I consider this post as a kind of small conclusions after ACCU 2012 conference in Oxford, UK I took part in.

1. Python, range, and for-loop
Those who are familiar with python syntax are not surprised with following listing:
for i in range (10):
print i
It's python, so nothing interresting already happened. Here's the question: how can we achieve similar syntax in C++?
I believe you agree with me that this is not possible in C (unless you use ninja pre-processor macros). C++2003 doesn't help too much here, even with template stuff. However, in C++11 (with origin library written by Andrew Sutton) it seems to be possible:
for (const auto& i: bounded_range<int>(1, 10))
std::cout << i << std::endl;
When I saw presentation about origin library for the first time I though "WAT?!"[1]. After some time I started to realize how much C++11 will change capatibilities of C++ language at all. Now I wonder if following snippets could also be rewritten to C++11 with minimal syntax changes :-).
for i, j in enumerate (alphabet): # alphabet = ['a', 'b', ..., 'z']
print i, j
for i in zip(range(1, 10), range(10, 20)):
print i

2. Funny fact about endl
Interresting thing: if we dig enough deep into implementation of C++ STL, we are likely to find something like that:
template<class charT, class traits>
inline basic_ostream<charT, traits>& endl(basic_ostream<charT, traits>& os)
return os;
I'm aware that this isn't hitting performance and makes code less clear, but instead of:
std::cout << "Hello, world!" << std::endl;
you can actually write
std::endl(std::cout << "Hello, world!");
not to say that std::endl is generally slower than simple "\n";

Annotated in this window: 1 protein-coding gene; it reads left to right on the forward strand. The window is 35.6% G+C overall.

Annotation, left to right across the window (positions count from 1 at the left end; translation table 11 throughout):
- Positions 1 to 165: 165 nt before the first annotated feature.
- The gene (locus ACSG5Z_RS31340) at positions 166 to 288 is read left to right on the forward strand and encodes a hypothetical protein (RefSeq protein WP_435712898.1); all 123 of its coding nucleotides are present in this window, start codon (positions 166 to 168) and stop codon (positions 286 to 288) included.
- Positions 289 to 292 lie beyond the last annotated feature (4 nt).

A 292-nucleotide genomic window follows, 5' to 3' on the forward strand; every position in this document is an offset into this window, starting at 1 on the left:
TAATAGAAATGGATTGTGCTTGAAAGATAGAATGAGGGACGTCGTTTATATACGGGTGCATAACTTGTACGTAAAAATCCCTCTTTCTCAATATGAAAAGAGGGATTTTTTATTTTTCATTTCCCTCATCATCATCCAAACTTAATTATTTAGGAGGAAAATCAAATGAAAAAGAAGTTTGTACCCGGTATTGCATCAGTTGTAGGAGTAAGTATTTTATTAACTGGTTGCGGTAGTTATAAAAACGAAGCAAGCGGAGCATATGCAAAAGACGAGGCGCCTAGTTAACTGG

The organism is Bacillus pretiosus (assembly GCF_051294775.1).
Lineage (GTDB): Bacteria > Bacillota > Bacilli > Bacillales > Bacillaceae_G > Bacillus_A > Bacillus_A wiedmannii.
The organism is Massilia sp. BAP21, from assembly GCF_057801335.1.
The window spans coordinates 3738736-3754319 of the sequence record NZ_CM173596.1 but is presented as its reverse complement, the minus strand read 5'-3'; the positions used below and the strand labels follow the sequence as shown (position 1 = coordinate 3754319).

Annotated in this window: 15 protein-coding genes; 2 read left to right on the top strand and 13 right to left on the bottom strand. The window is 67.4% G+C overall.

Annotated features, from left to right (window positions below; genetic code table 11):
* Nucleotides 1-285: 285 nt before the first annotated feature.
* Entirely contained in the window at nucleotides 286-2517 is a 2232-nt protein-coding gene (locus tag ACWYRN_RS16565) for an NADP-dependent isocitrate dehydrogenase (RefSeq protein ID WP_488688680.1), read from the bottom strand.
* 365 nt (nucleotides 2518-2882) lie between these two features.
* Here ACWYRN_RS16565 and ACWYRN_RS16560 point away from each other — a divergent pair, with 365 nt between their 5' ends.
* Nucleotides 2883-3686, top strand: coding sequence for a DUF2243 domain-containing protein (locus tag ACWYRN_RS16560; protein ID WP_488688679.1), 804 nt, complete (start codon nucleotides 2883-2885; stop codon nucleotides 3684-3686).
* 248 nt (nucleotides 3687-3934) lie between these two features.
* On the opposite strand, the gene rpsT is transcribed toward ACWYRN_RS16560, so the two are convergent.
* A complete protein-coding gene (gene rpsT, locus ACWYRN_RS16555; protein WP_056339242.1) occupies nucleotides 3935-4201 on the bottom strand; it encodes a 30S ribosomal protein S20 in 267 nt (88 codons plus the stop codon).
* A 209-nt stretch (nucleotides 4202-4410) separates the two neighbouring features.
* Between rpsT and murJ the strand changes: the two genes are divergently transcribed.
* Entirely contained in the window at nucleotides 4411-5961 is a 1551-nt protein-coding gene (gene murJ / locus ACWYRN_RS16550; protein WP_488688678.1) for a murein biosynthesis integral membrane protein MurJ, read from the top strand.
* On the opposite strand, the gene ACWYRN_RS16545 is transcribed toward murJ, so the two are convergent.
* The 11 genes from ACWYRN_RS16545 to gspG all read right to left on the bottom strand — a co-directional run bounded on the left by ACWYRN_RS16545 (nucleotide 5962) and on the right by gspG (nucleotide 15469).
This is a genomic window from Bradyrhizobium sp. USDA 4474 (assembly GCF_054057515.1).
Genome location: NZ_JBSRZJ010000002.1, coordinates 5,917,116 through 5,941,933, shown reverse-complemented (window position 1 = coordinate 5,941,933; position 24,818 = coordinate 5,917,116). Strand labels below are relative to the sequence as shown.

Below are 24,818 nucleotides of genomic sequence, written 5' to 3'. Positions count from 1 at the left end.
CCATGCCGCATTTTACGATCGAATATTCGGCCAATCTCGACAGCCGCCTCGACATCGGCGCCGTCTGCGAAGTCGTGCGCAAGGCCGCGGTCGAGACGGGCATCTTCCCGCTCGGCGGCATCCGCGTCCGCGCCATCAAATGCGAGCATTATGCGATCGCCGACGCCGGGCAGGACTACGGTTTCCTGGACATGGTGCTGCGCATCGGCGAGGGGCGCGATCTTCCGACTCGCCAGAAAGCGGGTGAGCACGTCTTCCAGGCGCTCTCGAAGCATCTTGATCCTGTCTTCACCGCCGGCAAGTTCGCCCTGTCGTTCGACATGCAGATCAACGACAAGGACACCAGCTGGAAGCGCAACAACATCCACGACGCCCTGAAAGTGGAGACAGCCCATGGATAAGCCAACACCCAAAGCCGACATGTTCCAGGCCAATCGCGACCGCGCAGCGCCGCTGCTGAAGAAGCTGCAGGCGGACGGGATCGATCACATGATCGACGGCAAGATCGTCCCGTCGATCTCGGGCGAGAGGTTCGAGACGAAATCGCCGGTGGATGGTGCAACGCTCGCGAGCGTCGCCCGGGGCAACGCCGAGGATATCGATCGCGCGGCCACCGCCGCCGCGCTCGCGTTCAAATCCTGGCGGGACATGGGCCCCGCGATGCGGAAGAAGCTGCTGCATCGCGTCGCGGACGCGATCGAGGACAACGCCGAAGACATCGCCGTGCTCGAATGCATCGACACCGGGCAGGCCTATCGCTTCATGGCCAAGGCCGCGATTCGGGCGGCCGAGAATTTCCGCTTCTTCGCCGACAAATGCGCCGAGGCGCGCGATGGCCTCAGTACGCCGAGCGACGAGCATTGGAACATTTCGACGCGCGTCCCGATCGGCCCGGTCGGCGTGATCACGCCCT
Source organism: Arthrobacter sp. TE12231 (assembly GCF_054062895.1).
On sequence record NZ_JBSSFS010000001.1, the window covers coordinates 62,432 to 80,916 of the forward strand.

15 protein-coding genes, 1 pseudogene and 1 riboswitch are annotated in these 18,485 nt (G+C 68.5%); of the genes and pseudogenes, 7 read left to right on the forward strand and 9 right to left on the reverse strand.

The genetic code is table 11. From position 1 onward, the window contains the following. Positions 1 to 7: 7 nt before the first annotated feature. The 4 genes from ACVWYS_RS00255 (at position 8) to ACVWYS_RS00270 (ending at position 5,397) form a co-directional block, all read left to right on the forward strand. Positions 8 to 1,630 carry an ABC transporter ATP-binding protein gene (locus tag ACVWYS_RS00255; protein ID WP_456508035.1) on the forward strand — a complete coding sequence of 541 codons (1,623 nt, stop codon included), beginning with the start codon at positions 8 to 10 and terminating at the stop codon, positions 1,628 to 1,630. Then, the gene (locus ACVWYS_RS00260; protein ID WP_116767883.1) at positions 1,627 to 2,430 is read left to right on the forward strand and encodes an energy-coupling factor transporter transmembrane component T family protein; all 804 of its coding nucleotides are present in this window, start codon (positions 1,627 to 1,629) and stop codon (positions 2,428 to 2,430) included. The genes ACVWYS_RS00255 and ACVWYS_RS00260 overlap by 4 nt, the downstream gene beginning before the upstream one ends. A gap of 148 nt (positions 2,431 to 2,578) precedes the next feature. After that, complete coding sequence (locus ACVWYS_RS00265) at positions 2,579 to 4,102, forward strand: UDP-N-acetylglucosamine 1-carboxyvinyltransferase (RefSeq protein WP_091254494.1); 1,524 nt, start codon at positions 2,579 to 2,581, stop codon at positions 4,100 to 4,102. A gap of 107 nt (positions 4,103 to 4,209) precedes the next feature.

3. Designing APIs: two important rules
Designing user-friendly, error-prone, easy, understandable, and eventually functional API is very hard task. But when you do, you must follow specific rules so final API is not a crap. Besides other rules I find these are also very important, but sometimes not followed:
  • do not mix abstraction level in your API
  • do not provide two functions which essentially perform the same work
And now time comes for rationale. In the first case when you accidentally mix abstraction level, users of your library might end up with something similar to following.
Scene scene;
Object object;
Renderer.Render(screen, scene);
Renderer.PutPixel(0, 1, Color(255, 255, 0));
In above snippet we can easily see that Renderer class should perform high-level tasks related to rendering some sort of scene with objects. However, the API mix abstraction levels, so user is confused and starts using methods that manipulate on single pixels. After that, another method SwapFramebuffers is evaluated, but at this level it should have been hidden from the user. If the user wanted more control about what's displayed on the screen, he would access some lower layer instead of Renderer class, which is supposed to do the work without much effort spent on configuring things.

Not following second rule may be even worse. Consider following example.
Scene scene;
ObjectManager objectManager;
Object object;
// Adding object to scene, case I
// Adding object to scene, case II
objectManager.pushObjectToScene(object, scene);
// Rendering scene, case I
Renderer.Render(screen, scene);
// Rendering scene, case II
Above snippet is quite confusing, isn't it? Basically, when you create a lot of paths in your API that lead to the same effect you can accidentally confuse library users. In effect instead of giving possibilities you make library less-understandable and less-convenient.

I think that would be all I got for this time. Hope that helps you in any area.